Can a stay-at-home parent seek disability benefits?

A stroke, heart attack, cancer or any other debilitating illness can happen to just about anyone in Tennessee, often without warning. Unfortunately, these illnesses can permanently damage a person’s health. If a person was gainfully employed, but can no longer work due to such an illness, he or she may want to look into applying for Social Securitydisability benefits. However, can a person who wasn’t working when they became ill, such as a wife or husband who did not work, but instead stayed at home to care for the family, seek such benefits?

The answer hinges on whether the applicant was working. If a person is not working, they are not paying Federal Insurance Contribution Act (FICA) taxes. These taxes pay for the Social Security disability program, as well as other programs. A person may not obtain SSD benefits unless they have met an “earnings” test, which takes into account the applicant’s recent employment and the duration of their past employment.

Recent employment, per the Social Security Administration, is defined by the age that the applicant became disabled and when they last paid FICA taxes. The duration of past employment is defined by the age that the applicant became disabled and how long they paid FICA taxes. If a person is without recent employment or a duration of past employment, that person will not qualify for SSD benefits.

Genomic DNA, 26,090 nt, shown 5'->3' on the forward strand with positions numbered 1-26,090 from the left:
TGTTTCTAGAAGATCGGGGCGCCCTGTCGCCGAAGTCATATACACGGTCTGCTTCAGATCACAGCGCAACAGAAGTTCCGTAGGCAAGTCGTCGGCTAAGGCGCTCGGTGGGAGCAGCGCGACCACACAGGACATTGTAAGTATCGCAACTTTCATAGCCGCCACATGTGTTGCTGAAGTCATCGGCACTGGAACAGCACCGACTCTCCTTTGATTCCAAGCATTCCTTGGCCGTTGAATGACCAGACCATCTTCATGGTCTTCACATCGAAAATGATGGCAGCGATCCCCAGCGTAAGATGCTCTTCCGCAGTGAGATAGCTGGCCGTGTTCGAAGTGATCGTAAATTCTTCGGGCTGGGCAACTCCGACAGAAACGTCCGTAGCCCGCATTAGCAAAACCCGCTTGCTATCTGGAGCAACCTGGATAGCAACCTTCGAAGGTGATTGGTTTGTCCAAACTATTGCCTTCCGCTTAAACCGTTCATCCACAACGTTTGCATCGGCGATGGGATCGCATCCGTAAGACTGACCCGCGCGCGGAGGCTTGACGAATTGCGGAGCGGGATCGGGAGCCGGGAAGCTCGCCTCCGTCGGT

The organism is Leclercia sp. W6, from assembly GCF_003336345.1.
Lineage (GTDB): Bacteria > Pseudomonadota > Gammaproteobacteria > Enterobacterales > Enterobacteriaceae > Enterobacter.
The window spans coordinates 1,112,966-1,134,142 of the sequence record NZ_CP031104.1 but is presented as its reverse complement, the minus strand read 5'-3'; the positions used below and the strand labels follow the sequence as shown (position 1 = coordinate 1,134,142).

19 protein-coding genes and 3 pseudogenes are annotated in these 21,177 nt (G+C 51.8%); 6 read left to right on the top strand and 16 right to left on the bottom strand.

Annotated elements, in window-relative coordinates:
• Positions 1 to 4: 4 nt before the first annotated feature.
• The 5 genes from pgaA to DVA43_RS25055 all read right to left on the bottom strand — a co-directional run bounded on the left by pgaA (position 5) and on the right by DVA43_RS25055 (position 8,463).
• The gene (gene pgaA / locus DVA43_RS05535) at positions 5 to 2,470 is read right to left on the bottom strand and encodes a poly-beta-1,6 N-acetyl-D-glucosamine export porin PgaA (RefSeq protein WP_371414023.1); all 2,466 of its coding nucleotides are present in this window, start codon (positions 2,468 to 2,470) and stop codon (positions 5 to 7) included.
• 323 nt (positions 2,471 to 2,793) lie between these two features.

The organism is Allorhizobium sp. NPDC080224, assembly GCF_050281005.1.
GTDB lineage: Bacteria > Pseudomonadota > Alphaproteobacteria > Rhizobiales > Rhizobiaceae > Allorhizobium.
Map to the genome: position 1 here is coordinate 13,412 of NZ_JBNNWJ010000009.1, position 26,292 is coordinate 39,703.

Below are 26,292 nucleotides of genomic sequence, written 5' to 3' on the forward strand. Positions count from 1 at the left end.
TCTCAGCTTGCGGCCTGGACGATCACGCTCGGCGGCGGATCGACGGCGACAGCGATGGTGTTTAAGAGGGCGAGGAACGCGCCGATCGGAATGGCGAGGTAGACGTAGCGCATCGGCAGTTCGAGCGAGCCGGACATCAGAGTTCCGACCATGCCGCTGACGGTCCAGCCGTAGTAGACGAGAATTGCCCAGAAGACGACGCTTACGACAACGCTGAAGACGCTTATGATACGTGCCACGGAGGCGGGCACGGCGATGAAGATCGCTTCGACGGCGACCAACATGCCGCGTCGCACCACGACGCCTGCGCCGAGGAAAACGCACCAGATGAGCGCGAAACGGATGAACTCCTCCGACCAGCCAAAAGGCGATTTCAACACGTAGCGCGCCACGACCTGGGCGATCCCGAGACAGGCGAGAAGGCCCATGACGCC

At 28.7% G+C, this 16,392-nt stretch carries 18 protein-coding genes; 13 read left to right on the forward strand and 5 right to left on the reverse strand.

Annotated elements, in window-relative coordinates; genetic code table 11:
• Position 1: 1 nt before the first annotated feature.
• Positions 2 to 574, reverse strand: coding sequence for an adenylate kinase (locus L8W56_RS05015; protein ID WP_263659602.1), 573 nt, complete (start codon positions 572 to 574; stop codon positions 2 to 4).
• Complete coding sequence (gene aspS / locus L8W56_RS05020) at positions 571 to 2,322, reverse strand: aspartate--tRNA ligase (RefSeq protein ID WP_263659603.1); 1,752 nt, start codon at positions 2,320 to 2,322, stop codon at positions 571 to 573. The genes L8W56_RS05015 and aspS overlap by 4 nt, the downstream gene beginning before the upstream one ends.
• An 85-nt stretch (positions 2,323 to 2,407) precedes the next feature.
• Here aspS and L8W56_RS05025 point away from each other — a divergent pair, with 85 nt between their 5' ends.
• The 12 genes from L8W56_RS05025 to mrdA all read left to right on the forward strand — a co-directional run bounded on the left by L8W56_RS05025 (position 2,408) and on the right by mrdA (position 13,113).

Unfortunately, this shows that not everyone will qualify for SSD benefits. However, other programs such as Medicare or Supplemental Security Income may be possibilities to look into, although the details of these programs are beyond the scope of this post. Anyone in the Knoxville area who is unsure as to whether they can apply for SSD benefits may want to seek legal advice, which this post does not provide.

Source: Capital Gazette, “Covering the Bases: Woman needs to contribute to Social Security in order to receive disability,” Amy Rubino, May 8, 2016